Hyundai and LG Energy Solutions’ $4.3 billion battery cell JV that will generate 3000 jobs in Bryan County, Georgia;
Samsung’s $21b investment in a semiconductor factory in Taylor, Texas; and
a Ford and SK JV that will invest $5.6 billion in a 43 Gwh battery plant in Tennessee.
This is our industrial strategy working for the United States and our Korean partners. And this is just the beginning.
Even as we invest in and innovate new technologies, however, we face malign actors and adversaries that seek to undermine our economic security, as well as our national security.
We are taking steps to protect our national security and the collective economic security of our allies, including Korea, by fostering trusted and secure tech ecosystems in which our companies and researchers can innovate without the threat from malign actors of rampant IP theft, cyberattacks on critical infrastructure, and the use and abuse of sensitive goods and technology exports to further military mobilization and modernization.
That’s why the cyber trade mission I’m leading here in Seoul today, with 15 world-class American companies, is critically important. U.S. companies, I believe, can be trusted partners of choice for Korean institutions seeking to protect their critical infrastructure, including from cyber-intrusion.
Another concrete example of new economic tools we’re using with our allies is related to our export controls partnerships. Nowhere is this better illustrated than the measures we imposed against Russia following their unwarranted invasion of Ukraine. In record time, we built a coalition of 38 like-minded partners from Europe to the Indo-Pacific – all of whom agreed that Russia’s actions represented a global security threat that could not go unanswered. Korea is a key partner on this front.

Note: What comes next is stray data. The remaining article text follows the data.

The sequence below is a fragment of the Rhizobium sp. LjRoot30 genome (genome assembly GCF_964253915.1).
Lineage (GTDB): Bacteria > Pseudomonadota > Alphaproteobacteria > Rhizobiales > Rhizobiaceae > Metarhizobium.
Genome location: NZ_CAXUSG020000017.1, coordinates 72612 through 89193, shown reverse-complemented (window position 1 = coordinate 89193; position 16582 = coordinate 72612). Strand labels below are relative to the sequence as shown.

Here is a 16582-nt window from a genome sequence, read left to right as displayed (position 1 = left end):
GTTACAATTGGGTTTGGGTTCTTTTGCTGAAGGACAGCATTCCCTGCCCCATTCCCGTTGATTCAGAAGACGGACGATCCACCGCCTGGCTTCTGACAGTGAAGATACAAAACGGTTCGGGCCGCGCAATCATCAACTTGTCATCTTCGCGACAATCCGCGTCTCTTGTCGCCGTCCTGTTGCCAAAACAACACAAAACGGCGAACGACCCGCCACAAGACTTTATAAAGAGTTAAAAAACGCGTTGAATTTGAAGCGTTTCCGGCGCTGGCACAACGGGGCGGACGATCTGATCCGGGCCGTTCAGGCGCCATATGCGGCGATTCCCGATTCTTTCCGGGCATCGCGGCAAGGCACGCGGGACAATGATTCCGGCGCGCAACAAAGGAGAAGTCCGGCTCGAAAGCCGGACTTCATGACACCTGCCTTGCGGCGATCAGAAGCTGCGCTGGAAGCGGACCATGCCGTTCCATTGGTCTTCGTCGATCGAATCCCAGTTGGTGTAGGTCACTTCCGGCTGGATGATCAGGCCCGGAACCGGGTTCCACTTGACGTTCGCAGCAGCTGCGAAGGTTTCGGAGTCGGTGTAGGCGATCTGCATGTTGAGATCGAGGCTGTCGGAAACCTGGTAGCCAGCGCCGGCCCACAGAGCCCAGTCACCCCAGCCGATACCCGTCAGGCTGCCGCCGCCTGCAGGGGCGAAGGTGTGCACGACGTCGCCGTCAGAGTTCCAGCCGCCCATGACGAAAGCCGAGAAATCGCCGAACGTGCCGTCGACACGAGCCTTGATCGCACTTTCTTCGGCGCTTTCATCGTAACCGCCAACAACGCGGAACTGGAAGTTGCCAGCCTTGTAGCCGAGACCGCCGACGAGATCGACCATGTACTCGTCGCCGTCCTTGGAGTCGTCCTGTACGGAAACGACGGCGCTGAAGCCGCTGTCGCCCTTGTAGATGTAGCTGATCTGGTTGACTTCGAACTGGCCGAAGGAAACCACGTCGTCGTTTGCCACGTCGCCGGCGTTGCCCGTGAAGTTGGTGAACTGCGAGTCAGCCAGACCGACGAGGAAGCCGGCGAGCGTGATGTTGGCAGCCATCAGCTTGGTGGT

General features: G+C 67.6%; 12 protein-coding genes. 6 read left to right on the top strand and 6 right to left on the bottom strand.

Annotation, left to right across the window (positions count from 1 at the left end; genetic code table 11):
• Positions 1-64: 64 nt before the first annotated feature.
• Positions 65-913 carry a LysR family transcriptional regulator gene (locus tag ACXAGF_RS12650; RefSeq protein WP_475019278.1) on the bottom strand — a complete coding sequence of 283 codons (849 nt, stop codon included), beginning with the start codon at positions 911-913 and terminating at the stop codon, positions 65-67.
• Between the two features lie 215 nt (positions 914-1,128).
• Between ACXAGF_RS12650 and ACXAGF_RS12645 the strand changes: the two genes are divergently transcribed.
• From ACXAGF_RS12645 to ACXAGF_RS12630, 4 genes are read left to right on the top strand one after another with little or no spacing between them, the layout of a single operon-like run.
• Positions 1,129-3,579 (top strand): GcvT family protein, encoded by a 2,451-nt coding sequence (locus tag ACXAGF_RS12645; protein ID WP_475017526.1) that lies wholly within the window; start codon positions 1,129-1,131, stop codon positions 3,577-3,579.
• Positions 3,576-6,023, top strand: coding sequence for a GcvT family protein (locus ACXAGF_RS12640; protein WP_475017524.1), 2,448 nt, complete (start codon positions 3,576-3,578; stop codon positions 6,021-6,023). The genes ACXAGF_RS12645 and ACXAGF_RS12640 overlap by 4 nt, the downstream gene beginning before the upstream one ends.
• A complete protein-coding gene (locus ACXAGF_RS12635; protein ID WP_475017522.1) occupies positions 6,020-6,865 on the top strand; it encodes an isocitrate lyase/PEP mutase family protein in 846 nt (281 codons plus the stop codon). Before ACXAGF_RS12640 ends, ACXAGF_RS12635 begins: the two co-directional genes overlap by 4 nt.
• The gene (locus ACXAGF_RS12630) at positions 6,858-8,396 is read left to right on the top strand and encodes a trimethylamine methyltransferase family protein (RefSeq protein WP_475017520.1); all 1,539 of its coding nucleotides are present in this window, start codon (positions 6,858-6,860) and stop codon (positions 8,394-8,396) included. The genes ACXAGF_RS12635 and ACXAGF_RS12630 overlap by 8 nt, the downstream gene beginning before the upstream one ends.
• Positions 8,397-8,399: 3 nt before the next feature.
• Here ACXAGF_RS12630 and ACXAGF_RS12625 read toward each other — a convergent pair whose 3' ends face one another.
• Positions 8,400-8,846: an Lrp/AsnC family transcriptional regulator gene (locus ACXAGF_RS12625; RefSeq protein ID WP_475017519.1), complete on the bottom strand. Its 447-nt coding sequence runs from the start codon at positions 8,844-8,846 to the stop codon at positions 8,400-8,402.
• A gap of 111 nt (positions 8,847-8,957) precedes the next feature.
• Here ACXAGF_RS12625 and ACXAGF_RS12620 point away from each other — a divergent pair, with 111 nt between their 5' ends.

Additionally, following the recent Trilateral Summit, the U.S., Korea, and Japan will work on a Disruptive Technology Protection Enforcement Exchange to deepen cooperation on technology protection measures and information sharing across our respective enforcement agencies. Our efforts will include measures to counter DPRK cyber activities and foreign information manipulation.
These are just some examples of economic statecraft tools we are augmenting to address the very real national security threats that the United States, Korea, and our allies are seeing in the economic sphere. Our approach to using these tools will be explained in a first-of-its-kind Commerce Department National Security Strategy, which I am launching later this year.
It bears mentioning, for this audience, that partner countries across the Indo-Pacific play an important role in technology supply chains – for instance, from packaging and testing for semiconductors to critical minerals that provide essential inputs to chips, EVs, and other technologies.
That is why the United States, Japan, Korea, and 11 other partner countries in the Region are negotiating the Indo-Pacific Economic Framework for Prosperity (IPEF)—a cornerstone of our efforts to harness innovation — especially transformations in the clean energy, digital, and technology sectors — while fortifying our economies against a range of threats, from supply chain chokepoints to corruption to tax havens.
Korea has been instrumental in ensuring the progress of IPEF negotiations, including the announcement in May of this year that 14 IPEF partners concluded negotiations of a first-of-its-kind Supply Chain Agreement aimed at promoting the resiliency, diversification, transparency, and fairness across key supply chains that are critical to our economies.
We are looking to conclude an agreement on the clean economy, with the goal of creating economic opportunities across our countries via the energy transition, as well as an agreement to promote fair economy principles through the fight against corruption, efficient tax measures, and improvements in business environment across the region.
The range and reach of the U.S.-Korea economic partnership is significant and growing, and in my view, will have a profound impact beyond our borders and on the international economic order. But that will depend not only on our respective governments, but ultimately, on the ingenuity, creativity, and commercial acumen of those of you gathered here at this Forum as you innovate, create, and through our thriving bilateral economic partnership, profit and benefit together.
With that, I wish you a productive Forum and I look forward to the signing of the MOUs.
Bureaus and Offices
International Trade Administration
Indo-Pacific Economic Framework
Read the full report from the U.S. Department of Commerce: Read More